Many resourceful physicians have turned to adding ancillary services as a way of boosting income. But be careful: While this strategy can and often does work, it comes with risk - to your wallet and your preferred practice style. Keep your eyes open.
As reimbursements fall and costs continue to climb, private practitioners across the country are adding an impressive selection of new products and services to their line-up - a direct attempt to diversify and enhance revenue streams.
Some sell pharmaceuticals and prosthetic devices. Others offer physical therapy and smoking cessation clinics, along with inhouse elective procedures such as vasectomies, Botox injections, and laser hair removal. Many supplement their income by conducting clinical trials or acting as expert witnesses in court. And then, of course, there are those who spend thousands retrofitting their offices to provide more lucrative laboratory services and diagnostic imaging. Indeed, specialty and small group practices resemble Wal-Mart more every day - positioning themselves as one-stop-shops for all their patient’s healthcare needs.
Proponents of the trend say the modern day business model amounts to a win-win situation, helping doctors revive shrinking profits while simultaneously improving the continuity of patient care. They also point to the convenience factor. Patients benefit by having a wider menu of services available from a single provider they can trust. “I think as long as the revenue side of our business stays flat or declines, which it has for insured services, and as long as expenses rise, you’re going to have to find new sources of income or go out of business,” says Bill Jessee, president and chief executive of the Medical Group Management Association. “Practices are scrambling to find new income streams.”
And so they must to survive in the challenging managed care environment. Yet, as the industry evolves, an obvious line of questioning unfolds: Are physicians at risk of spreading themselves too thin? What implications might continued diversification have on the business of medicine? And will it affect quality of care?
When bigger isn’t better
Judy Bee, a practice management consultant for Practice Performance Group in La Jolla, Calif., says she’s seen firsthand the effect entrepreneurial zeal can have on practices that push themselves too far too fast. “You’re not just at risk of losing your sense of direction,” she says. “You may lose a pot of money.”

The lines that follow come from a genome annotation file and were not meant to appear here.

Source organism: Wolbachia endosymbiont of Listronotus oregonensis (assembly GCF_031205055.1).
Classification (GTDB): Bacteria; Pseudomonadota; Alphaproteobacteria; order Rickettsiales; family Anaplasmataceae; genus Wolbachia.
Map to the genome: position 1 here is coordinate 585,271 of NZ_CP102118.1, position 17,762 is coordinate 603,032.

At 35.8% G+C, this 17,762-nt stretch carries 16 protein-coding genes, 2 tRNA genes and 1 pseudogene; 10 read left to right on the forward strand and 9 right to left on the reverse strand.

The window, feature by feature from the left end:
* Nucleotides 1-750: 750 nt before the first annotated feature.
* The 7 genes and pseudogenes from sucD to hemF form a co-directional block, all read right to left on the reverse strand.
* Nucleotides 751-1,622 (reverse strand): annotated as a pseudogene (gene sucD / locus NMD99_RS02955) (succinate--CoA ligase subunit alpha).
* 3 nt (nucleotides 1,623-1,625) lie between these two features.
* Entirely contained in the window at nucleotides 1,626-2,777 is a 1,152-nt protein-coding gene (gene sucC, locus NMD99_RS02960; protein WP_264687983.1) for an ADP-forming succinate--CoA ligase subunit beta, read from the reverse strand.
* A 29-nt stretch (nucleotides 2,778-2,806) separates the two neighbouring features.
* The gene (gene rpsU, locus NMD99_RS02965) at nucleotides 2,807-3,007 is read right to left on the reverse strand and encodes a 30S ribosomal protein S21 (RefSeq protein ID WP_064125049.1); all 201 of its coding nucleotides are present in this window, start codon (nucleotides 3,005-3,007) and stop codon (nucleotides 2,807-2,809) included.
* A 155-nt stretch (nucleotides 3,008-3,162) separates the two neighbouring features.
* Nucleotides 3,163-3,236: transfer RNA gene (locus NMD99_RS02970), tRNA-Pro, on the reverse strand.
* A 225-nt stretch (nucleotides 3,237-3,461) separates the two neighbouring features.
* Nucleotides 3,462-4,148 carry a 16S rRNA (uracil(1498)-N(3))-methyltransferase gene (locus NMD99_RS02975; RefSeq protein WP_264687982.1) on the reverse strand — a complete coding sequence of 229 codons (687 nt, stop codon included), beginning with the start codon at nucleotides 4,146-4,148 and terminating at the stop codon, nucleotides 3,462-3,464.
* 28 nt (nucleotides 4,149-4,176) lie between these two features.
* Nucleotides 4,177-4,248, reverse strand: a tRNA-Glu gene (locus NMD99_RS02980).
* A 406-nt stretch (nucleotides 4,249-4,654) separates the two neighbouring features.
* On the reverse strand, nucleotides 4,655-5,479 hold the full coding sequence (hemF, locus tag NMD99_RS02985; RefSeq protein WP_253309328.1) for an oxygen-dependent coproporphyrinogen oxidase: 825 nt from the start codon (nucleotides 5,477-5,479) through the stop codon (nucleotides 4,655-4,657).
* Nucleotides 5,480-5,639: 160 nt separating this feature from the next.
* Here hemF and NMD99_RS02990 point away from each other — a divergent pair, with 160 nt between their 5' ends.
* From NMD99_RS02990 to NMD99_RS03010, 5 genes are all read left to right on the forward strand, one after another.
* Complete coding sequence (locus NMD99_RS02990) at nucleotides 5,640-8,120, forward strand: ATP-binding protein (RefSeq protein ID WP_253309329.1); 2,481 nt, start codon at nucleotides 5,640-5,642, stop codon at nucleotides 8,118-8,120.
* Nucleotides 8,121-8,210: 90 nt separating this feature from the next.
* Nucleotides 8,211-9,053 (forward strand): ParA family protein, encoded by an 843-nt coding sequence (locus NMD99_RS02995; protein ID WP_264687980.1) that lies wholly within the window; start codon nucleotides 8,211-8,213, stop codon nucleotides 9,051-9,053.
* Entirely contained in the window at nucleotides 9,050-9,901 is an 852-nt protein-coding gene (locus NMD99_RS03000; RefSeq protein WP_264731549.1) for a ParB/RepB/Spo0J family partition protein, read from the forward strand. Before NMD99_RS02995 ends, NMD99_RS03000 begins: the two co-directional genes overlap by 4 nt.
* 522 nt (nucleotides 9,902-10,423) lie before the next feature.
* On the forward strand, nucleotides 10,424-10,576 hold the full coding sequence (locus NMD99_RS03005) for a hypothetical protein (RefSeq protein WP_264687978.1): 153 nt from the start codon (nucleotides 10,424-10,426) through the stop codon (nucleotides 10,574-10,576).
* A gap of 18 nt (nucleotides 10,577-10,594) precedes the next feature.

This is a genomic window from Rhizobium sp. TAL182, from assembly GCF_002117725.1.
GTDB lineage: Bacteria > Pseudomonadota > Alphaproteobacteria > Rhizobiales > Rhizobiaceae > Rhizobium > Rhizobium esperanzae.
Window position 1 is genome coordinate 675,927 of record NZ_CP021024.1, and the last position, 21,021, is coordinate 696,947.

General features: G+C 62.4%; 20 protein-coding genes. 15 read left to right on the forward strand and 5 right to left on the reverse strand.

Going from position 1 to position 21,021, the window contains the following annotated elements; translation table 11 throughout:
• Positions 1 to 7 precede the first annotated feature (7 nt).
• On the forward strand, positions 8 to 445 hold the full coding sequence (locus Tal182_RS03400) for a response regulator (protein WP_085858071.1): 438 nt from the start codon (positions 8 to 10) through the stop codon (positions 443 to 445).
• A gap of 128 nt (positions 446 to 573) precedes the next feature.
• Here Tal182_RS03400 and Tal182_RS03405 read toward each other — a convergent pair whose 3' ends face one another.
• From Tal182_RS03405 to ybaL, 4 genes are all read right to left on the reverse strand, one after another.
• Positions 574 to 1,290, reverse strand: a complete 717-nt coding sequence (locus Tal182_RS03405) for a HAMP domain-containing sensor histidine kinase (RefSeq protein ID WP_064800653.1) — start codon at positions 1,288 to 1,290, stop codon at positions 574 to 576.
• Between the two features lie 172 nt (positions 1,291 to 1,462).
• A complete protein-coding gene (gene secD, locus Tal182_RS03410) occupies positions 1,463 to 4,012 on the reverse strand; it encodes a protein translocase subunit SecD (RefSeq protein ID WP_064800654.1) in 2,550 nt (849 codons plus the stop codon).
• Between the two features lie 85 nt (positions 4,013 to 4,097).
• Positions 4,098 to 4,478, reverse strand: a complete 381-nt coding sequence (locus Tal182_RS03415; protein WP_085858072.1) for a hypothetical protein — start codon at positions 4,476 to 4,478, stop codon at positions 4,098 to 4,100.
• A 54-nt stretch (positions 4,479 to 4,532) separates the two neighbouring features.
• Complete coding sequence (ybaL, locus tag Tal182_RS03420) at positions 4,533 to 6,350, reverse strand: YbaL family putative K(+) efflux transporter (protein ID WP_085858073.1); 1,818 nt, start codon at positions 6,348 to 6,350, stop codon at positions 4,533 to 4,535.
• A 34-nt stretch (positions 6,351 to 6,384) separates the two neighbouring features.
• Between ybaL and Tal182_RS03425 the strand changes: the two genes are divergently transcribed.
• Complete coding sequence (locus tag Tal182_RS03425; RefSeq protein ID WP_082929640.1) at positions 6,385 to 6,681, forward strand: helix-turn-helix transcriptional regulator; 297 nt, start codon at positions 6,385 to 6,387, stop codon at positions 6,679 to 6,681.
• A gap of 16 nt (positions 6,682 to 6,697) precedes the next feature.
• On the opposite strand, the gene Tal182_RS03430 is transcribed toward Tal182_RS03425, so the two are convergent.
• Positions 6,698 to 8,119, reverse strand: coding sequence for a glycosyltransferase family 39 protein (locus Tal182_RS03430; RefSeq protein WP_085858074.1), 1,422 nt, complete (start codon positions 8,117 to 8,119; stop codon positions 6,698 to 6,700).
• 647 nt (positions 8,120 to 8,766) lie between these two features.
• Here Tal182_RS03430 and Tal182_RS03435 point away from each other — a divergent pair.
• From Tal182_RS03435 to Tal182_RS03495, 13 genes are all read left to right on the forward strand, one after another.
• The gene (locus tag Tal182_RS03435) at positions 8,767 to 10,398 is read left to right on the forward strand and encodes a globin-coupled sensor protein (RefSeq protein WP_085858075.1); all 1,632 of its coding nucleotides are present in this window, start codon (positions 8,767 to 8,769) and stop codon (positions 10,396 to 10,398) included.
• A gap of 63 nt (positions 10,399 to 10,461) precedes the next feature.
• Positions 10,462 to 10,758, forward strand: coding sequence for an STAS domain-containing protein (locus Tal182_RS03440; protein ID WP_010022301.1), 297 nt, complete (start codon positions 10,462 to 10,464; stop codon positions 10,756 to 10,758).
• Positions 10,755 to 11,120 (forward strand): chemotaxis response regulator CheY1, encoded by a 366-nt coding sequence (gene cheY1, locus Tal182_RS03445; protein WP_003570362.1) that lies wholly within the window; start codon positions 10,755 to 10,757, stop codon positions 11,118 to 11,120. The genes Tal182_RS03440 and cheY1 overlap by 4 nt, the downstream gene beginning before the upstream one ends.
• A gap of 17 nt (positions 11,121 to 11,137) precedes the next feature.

One client, for example, came to Bee for advice after his second business venture went awry. The physician, trained in physical therapy, initially opened a weight-loss center where he referred existing clients struggling with obesity. He sold calorie-controlled food and his physician assistant drew blood panels where necessary. “It made a lot of sense and he was able to market the idea commercially as a medically supervised weight loss center,” says Bee. Emboldened by his success, the physician then invested in space to open a medical treatment spa, which never took off. “There weren’t many of his patients that were a natural entrée to support the spa and he had to hire a facialist and two more nurses to support it,” she says. “When he came to me, he was losing $30,000 a month.”
According to Bee, practices that add new services often fail to consider the impact it will have on paperwork, personnel and existing patients. “It’s amazing to me how many doctors say they have this great idea and they’re going to market it, but they’re constantly behind in the office,” says Bee. “If you’re not staffed up enough to answer phone calls and you’re not able to see patients on time already, you need to fix that first.”
Such was the case with an ear, nose, and throat specialist Bee counseled, who was looking to bring cosmetic surgery into his fold. The practice already suffered huge wait times and an overworked staff. “They wanted to find a way to buffer their reduced revenue stream and from that standpoint they were absolutely right,” Bee says. “But I said to him, ‘You’ve got a month wait for patients already and referring physicians who are angry that they can’t get their patients in. What are you going to do if this marketing plan works?’”
Beyond the requisite financial analysis of any new ancillary service, Bee suggests doctors looking to broaden their business plans consider patient complaints, phone answering delays, and wait times to determine whether they’re ready to expand. Look, too, she says, at seating availability in the waiting room and the number of parking spaces reserved for patients. “When those service areas go down it’s not just the new patients that are inconvenienced,” she says. “It’s everybody. You’re likely to lose your patients of record who will eventually get sick of it.”
Indeed, practices that overwhelm their resources can compromise performance on multiple fronts. Overworked staff, for example, may be more likely to make mistakes that can cost a practice big, says Nick Fabrizio, senior consultant for MGMA Health Care Consulting Group. On the clerical side, billing clerks who are running to catch up might gather inadequate documentation and enter incorrect billing codes - both of which contribute to an increased incidence of rejected claims. Physicians, meanwhile, who are struggling to squeeze more patients into an already hectic schedule, may be more likely to make incorrect diagnoses, prescribe the wrong medicine, or overlook negative lab results.
“If you’re using existing staff to perform new services, there’s not only an increased chance for errors, but you’ll likely experience internal operating problems, including patient processing delays.” Fabrizio says. “You have to ask yourself if you can perform this service and maintain the same quality of care.”